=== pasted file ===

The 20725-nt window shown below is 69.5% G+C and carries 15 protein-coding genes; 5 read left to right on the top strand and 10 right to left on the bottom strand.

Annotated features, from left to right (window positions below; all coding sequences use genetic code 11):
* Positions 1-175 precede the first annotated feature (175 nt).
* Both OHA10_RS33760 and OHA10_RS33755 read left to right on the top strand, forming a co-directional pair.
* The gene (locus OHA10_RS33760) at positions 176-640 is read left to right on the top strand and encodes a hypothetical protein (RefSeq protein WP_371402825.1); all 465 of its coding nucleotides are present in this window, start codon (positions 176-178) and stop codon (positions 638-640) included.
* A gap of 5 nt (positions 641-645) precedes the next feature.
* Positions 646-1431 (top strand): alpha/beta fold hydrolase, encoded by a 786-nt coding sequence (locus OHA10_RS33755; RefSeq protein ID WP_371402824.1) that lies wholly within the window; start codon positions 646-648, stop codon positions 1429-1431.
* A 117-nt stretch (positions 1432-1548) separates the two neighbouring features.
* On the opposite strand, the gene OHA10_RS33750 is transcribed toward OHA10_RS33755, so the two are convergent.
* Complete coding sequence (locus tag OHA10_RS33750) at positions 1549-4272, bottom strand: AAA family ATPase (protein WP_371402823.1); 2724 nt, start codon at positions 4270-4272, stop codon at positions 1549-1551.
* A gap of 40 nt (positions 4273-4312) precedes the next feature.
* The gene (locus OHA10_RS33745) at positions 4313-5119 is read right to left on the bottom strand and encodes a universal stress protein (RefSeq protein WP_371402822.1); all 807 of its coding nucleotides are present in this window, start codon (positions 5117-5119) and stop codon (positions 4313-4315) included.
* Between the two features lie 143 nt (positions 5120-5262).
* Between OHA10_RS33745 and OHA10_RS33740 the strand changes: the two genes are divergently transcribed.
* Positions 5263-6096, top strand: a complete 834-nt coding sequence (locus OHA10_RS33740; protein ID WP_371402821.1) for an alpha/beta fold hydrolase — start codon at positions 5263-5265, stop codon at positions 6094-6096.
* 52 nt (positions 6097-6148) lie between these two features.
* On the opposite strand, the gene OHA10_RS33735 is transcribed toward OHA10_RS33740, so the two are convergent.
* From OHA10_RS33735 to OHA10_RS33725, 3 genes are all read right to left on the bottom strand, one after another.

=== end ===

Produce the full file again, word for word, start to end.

The 20725-nt window shown below is 69.5% G+C and carries 15 protein-coding genes; 5 read left to right on the top strand and 10 right to left on the bottom strand.

Annotated features, from left to right (window positions below; all coding sequences use genetic code 11):
* Positions 1-175 precede the first annotated feature (175 nt).
* Both OHA10_RS33760 and OHA10_RS33755 read left to right on the top strand, forming a co-directional pair.
* The gene (locus OHA10_RS33760) at positions 176-640 is read left to right on the top strand and encodes a hypothetical protein (RefSeq protein WP_371402825.1); all 465 of its coding nucleotides are present in this window, start codon (positions 176-178) and stop codon (positions 638-640) included.
* A gap of 5 nt (positions 641-645) precedes the next feature.
* Positions 646-1431 (top strand): alpha/beta fold hydrolase, encoded by a 786-nt coding sequence (locus OHA10_RS33755; RefSeq protein ID WP_371402824.1) that lies wholly within the window; start codon positions 646-648, stop codon positions 1429-1431.
* A 117-nt stretch (positions 1432-1548) separates the two neighbouring features.
* On the opposite strand, the gene OHA10_RS33750 is transcribed toward OHA10_RS33755, so the two are convergent.
* Complete coding sequence (locus tag OHA10_RS33750) at positions 1549-4272, bottom strand: AAA family ATPase (protein WP_371402823.1); 2724 nt, start codon at positions 4270-4272, stop codon at positions 1549-1551.
* A gap of 40 nt (positions 4273-4312) precedes the next feature.
* The gene (locus OHA10_RS33745) at positions 4313-5119 is read right to left on the bottom strand and encodes a universal stress protein (RefSeq protein WP_371402822.1); all 807 of its coding nucleotides are present in this window, start codon (positions 5117-5119) and stop codon (positions 4313-4315) included.
* Between the two features lie 143 nt (positions 5120-5262).
* Between OHA10_RS33745 and OHA10_RS33740 the strand changes: the two genes are divergently transcribed.
* Positions 5263-6096, top strand: a complete 834-nt coding sequence (locus OHA10_RS33740; protein ID WP_371402821.1) for an alpha/beta fold hydrolase — start codon at positions 5263-5265, stop codon at positions 6094-6096.
* 52 nt (positions 6097-6148) lie between these two features.
* On the opposite strand, the gene OHA10_RS33735 is transcribed toward OHA10_RS33740, so the two are convergent.
* From OHA10_RS33735 to OHA10_RS33725, 3 genes are all read right to left on the bottom strand, one after another.